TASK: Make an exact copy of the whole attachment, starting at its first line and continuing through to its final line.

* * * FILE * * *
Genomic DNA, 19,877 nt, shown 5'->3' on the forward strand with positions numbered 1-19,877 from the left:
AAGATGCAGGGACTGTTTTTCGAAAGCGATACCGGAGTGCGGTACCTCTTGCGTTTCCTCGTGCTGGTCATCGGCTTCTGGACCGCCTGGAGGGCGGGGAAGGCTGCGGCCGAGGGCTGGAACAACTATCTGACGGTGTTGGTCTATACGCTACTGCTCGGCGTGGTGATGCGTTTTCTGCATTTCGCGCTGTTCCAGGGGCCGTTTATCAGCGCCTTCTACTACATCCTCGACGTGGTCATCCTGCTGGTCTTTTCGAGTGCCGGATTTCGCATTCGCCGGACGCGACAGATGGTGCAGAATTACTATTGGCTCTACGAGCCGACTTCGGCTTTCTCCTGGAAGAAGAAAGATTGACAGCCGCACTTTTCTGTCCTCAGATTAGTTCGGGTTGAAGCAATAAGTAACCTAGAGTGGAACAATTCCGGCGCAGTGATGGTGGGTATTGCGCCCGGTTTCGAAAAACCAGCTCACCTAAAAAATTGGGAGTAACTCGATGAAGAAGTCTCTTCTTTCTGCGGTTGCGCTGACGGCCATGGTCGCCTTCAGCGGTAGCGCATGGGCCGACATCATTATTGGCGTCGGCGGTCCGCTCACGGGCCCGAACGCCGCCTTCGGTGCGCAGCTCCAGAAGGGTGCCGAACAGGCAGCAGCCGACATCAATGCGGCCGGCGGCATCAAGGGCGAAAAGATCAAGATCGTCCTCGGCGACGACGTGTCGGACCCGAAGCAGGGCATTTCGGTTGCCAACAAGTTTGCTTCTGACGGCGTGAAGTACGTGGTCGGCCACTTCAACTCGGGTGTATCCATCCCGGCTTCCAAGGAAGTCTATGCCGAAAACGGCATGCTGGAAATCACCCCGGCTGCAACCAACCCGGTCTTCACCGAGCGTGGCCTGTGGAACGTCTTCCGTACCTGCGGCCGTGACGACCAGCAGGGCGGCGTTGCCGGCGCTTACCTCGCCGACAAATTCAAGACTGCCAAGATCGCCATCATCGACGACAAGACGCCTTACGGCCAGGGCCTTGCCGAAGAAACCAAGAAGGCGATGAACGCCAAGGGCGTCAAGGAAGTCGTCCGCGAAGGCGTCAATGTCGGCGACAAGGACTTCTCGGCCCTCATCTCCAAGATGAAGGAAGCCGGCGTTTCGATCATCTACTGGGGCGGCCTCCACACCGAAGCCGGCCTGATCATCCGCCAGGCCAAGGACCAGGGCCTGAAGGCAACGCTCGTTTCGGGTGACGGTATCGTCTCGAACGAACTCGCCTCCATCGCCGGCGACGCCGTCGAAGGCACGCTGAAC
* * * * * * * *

Genomic DNA, 19,877 nt, shown 5'->3' on the forward strand with positions numbered 1-19,877 from the left:
AAGATGCAGGGACTGTTTTTCGAAAGCGATACCGGAGTGCGGTACCTCTTGCGTTTCCTCGTGCTGGTCATCGGCTTCTGGACCGCCTGGAGGGCGGGGAAGGCTGCGGCCGAGGGCTGGAACAACTATCTGACGGTGTTGGTCTATACGCTACTGCTCGGCGTGGTGATGCGTTTTCTGCATTTCGCGCTGTTCCAGGGGCCGTTTATCAGCGCCTTCTACTACATCCTCGACGTGGTCATCCTGCTGGTCTTTTCGAGTGCCGGATTTCGCATTCGCCGGACGCGACAGATGGTGCAGAATTACTATTGGCTCTACGAGCCGACTTCGGCTTTCTCCTGGAAGAAGAAAGATTGACAGCCGCACTTTTCTGTCCTCAGATTAGTTCGGGTTGAAGCAATAAGTAACCTAGAGTGGAACAATTCCGGCGCAGTGATGGTGGGTATTGCGCCCGGTTTCGAAAAACCAGCTCACCTAAAAAATTGGGAGTAACTCGATGAAGAAGTCTCTTCTTTCTGCGGTTGCGCTGACGGCCATGGTCGCCTTCAGCGGTAGCGCATGGGCCGACATCATTATTGGCGTCGGCGGTCCGCTCACGGGCCCGAACGCCGCCTTCGGTGCGCAGCTCCAGAAGGGTGCCGAACAGGCAGCAGCCGACATCAATGCGGCCGGCGGCATCAAGGGCGAAAAGATCAAGATCGTCCTCGGCGACGACGTGTCGGACCCGAAGCAGGGCATTTCGGTTGCCAACAAGTTTGCTTCTGACGGCGTGAAGTACGTGGTCGGCCACTTCAACTCGGGTGTATCCATCCCGGCTTCCAAGGAAGTCTATGCCGAAAACGGCATGCTGGAAATCACCCCGGCTGCAACCAACCCGGTCTTCACCGAGCGTGGCCTGTGGAACGTCTTCCGTACCTGCGGCCGTGACGACCAGCAGGGCGGCGTTGCCGGCGCTTACCTCGCCGACAAATTCAAGACTGCCAAGATCGCCATCATCGACGACAAGACGCCTTACGGCCAGGGCCTTGCCGAAGAAACCAAGAAGGCGATGAACGCCAAGGGCGTCAAGGAAGTCGTCCGCGAAGGCGTCAATGTCGGCGACAAGGACTTCTCGGCCCTCATCTCCAAGATGAAGGAAGCCGGCGTTTCGATCATCTACTGGGGCGGCCTCCACACCGAAGCCGGCCTGATCATCCGCCAGGCCAAGGACCAGGGCCTGAAGGCAACGCTCGTTTCGGGTGACGGTATCGTCTCGAACGAACTCGCCTCCATCGCCGGCGACGCCGTCGAAGGCACGCTGAAC